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Weibull Makes Data Useful

Klaus M. Blache | July 20, 2020

Among other things, a Weibull analysis can determine reliability trends by using a small sample size of data.

What does Weibull mean?

It refers to one of numerous probability distributions that are used to determine the amount of time that something can function. A unique feature of the technique is that it can determine reliability trends by using a small sample size of data about failures and time. It’s adaptable, relatively simple, and offers visual/easily understood graphics.

The Weibull distribution was invented by Waloddi Weibull in 1937 and presented in 1951, with poor acceptance. Eventually, it got traction, was used by the U.S. Air Force (1970s), and later by the automotive industry.

Today Weibull analysis is used in fields such as engineering sciences, biology, operations, fabrication, testing, economics, physics, dentistry, welding, hydrology, insurance, aerospace, safety, and reliability. Software has made once-tedious calculations relatively easy.

In simplest terms, performing a Weibull analysis entails compiling data that represent your life data, then determining which distribution best describes your data. Then add confidence intervals, if desired.

There are several types of plots that can be used to enhance the understanding of your data. A typical Weibull plot is executed on a log-log format on each axis. If the resulting plot is a straight line, then it’s aligned with a Weibull distribution (showing time to failure). The vertical axis generally depicts cumulative percentage failure and the horizontal axis shows life or aging data, i.e., cycles of use, bearing life, airplane landings, miles, parts produced, operational uptime. A line slope that is <1 indicates installation flaws, shipping damage, and other infant-mortality-related failures. A straight line also indicates a single failure mechanism.

A non-straight line is an indication of multiple failure causes. If the slope is >1, then it’s an indication of wear out failures. The slope of the Weibull plot is termed beta (β). If beta is equal to 1, then it depicts random failure. Weibull investigations also depict which type of failure your data represents.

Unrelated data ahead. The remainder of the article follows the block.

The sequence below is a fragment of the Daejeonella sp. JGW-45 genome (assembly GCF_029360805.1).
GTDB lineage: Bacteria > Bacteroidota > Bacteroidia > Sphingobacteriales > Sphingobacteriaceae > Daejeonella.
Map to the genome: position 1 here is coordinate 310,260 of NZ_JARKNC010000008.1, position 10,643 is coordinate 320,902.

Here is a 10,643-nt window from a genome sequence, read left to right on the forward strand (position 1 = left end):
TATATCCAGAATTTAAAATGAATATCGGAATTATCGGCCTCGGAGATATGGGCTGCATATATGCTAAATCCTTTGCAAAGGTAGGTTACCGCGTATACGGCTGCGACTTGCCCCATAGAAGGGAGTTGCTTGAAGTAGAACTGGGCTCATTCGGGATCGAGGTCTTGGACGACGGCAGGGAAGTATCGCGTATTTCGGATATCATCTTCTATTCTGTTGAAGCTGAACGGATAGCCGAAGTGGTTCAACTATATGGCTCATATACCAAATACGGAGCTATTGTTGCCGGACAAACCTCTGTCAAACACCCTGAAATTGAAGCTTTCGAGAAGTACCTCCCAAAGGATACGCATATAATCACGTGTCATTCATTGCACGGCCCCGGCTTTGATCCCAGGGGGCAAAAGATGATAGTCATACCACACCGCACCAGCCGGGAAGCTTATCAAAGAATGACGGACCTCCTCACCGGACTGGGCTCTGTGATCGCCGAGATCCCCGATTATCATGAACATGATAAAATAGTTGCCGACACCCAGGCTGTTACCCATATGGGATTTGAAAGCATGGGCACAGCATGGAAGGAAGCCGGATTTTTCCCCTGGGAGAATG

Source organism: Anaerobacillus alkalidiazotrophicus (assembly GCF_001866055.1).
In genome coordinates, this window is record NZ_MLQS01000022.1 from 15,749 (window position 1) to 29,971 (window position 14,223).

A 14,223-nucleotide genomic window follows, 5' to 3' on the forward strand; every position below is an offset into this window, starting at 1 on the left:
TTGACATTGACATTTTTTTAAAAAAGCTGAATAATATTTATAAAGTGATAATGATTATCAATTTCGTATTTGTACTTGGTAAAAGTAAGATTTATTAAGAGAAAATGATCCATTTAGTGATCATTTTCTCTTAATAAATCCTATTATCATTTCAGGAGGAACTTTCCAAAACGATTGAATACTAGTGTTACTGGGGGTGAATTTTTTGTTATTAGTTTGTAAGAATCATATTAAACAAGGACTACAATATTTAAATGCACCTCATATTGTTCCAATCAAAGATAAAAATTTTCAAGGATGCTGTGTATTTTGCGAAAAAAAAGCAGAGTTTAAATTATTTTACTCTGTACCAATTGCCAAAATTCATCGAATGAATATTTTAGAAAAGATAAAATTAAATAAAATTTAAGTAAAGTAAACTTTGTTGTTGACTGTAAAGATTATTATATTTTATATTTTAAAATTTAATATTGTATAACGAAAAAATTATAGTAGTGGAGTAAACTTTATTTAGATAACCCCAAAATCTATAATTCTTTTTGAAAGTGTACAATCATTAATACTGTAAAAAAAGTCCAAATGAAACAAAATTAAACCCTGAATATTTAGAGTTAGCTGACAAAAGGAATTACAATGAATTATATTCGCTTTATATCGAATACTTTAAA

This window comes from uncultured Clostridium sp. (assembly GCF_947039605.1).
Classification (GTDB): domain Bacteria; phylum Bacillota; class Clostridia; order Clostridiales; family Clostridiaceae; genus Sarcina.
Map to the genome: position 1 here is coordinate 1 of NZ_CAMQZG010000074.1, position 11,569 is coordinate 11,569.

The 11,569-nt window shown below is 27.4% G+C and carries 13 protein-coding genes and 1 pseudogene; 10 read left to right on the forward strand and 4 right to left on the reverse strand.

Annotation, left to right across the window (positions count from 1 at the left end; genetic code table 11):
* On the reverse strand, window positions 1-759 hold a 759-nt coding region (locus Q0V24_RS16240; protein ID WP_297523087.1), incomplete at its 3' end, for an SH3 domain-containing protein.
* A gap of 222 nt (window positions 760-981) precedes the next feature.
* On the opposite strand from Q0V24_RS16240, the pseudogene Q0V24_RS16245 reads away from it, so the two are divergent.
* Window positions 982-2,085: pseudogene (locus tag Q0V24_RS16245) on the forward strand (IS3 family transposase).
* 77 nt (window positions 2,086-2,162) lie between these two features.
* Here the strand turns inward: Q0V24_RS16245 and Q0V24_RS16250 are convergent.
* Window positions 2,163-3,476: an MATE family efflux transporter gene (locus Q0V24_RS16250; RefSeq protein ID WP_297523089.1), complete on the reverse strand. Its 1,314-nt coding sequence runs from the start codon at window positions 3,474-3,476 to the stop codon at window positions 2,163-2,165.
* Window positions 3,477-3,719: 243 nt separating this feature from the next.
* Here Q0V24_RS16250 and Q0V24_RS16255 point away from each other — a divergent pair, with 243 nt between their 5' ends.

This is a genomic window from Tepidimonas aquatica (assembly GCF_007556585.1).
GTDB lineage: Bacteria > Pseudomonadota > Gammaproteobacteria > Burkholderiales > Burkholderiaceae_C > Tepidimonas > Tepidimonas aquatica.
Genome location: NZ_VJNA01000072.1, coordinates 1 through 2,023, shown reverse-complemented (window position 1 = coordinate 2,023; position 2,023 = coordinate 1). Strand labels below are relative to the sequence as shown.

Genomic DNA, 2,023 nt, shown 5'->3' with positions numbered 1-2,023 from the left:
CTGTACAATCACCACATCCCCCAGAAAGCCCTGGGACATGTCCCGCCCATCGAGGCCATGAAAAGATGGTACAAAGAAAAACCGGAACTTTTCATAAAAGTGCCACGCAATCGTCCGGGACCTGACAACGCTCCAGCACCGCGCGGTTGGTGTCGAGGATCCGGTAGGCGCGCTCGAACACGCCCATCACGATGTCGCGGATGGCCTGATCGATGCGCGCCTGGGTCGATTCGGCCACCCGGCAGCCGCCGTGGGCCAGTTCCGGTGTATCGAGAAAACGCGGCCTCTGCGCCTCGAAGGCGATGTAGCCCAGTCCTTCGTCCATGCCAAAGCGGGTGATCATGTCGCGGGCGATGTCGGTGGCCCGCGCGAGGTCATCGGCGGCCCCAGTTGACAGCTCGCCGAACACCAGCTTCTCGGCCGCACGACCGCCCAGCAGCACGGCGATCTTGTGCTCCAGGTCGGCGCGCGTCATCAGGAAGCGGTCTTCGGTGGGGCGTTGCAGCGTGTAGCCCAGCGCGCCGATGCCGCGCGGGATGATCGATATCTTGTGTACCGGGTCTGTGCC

A Weibull Analysis can be used to perform a variety of functions such as establish product warranty periods, flag improper maintenance, identify a poor production run, find component design flaws, pinpoint failure causes, develop maintenance strategies, and predict when spare parts will be needed. Trends from the analyzed data can help improve strategic planning. An analysis can also help you identify your failure types and better understand their frequency. EP

Get Started in Weibull Analysis

My colleague, Wes Fulton, is offering a free demo download file of SuperSMITH for Windows, including SuperSMITH Weibull, Visual, and YBath. These software versions have full functionality and can be used to teach Weibull to students, but the demo versions randomly change input data so real data cannot be analyzed. To perform analyses requires a licensed full version. Also available is a free tutorial booklet. Click here to obtain both.

Interested in more? There is a three-day virtual course (October 13 to 15, 2020) that provides a complete overview of Weibull analysis, starting with the basics of performing an analysis and interpreting results. Each attendee will receive the entire SuperSMITH package and a copy of The New Weibull Handbook (latest edition). You can find the course here.

Based in Knoxville, Klaus M. Blache is director of the Reliability & Maintainability Center at the Univ. of Tennessee, and a research professor in the College of Engineering. Contact him at


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Klaus M. Blache

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